When the syrup is done, serve as soon as possible. When it cools, it can crystallize. If that’s a worry, you can add a tablespoon of corn syrup to the recipe and it will help to prevent any crystallization. I always try to avoid that if possible, and the syrup can be gently reheated so any crystals melt away. Just don’t go wild and boil it a long time. A gentle reheat over low flame, stirring now and then does the trick. If you heat that syrup too much with the bacon in it, the bacon will cook more and crisp up a lot and then you’ll have hard little crunchy bits, which is a little weird, to me.
Another Epic Syrup is my Pear Brown Sugar Caramel Syrup
Saving Money on Bacon Pecan Syrup:
This whole recipe is a huge money saving proposition. This is not only so much less than real deal maple syrup, but it also beats out the grocery store maple “flavored” syrups by a long shot, and they’re just corn syrup and additives.
You can make this even less expensive by using plain old white sugar and a touch of molasses instead of brown sugar. Brown sugar is just white sugar with molasses added, and one of my fave things to do is to Make My Own Brown Sugar, but for a recipe like this, you don’t even have to make the brown sugar. Just put the ingredients in the pan to warm through. If you want to mimic light brown sugar, it’s a tablespoon of molasses to a cup of sugar and dark brown is 2 tablespoons of molasses per cup of sugar.
I did mention the bacon flavor is carried more from the drippings than the actual bacon itself, and we all know bacon can be a bit pricey. When I drain my bacon, I keep a little jar in the fridge and use it now and then for special recipes. So if you aren’t making bacon, and have a secret little stash, that does lower the cost significantly for this syrup.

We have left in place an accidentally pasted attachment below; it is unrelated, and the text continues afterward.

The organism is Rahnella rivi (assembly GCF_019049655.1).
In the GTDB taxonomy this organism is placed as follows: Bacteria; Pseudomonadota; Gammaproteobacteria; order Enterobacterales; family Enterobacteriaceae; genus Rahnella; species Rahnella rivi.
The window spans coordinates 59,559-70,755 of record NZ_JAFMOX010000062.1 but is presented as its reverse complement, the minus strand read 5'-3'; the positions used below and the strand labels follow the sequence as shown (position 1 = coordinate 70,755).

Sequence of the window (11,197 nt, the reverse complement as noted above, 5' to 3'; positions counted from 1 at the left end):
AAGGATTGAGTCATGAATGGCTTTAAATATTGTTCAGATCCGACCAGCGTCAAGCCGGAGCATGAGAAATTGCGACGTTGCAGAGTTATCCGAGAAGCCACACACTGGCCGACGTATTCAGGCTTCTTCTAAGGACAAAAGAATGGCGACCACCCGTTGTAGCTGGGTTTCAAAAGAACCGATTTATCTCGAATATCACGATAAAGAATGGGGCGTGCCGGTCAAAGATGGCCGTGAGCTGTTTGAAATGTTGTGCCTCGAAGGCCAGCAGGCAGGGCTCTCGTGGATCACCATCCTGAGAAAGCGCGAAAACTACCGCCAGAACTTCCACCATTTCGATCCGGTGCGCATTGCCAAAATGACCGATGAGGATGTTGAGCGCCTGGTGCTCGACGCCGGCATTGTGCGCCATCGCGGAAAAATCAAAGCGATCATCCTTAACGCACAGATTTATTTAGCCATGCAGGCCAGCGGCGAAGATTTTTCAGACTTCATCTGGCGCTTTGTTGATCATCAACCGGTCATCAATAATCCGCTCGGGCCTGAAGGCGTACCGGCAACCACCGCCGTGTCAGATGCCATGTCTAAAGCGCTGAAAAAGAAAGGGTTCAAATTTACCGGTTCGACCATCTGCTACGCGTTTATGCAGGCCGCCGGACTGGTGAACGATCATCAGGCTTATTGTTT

Do shop well for your bacon and pick it up on sale. It’s usually on sale around every holiday; stash it in your freezer. If you’re like me and love bacon but try to avoid it for the most part, but still like to use small amounts to flavor different recipes, take it out of the freezer and just cut across the package to get what you want, then return it to the freezer. The bacon doesn’t usually freeze so hard it can’t be cut through, but if it does, a few minutes on the counter does the trick. The temptation to cook up a bunch and just eat it is gone! One slice of bacon is one ounce, or 1/16th of the package (a pound) so to get the equivalent amount mentally divide the package in half – one half = 8 slices, then in 1/2 again = 4 slices, then take 1/4 of that for the equivalent of each slice.
Bacon Pecan Syrup
- 2 to four slices of bacon, chopped, reserve drippings
- about 1 tablespoon bacon drippings
- 1/4 cup or more of chopped pecans
- 1 1/4 cups water
- 2 1/2 cups of light or dark brown sugar
In a saucepan, add chopped bacon. Turn on heat to medium-low and cook until bacon has rendered but isn’t completely crisp. Remove bacon and reserve, and when cool, chop it finely. Add pecans to saucepan and heat through until just fragrant. Add water and sugar and heat, stirring until sugar is dissolved. Ad the bacon back in.
Syrup will thicken slightly as it cools; be prepared this syrup isn’t super thick. Bacon and pecans will float to the top, so stir before pouring.
Keeps for about two weeks in the fridge; reheat gently.
No brown sugar? No problem if you have Molasses in your cupboard. Use about 2 1/2 tablespoons for a lighter syrup and up to four and a half for a darker one.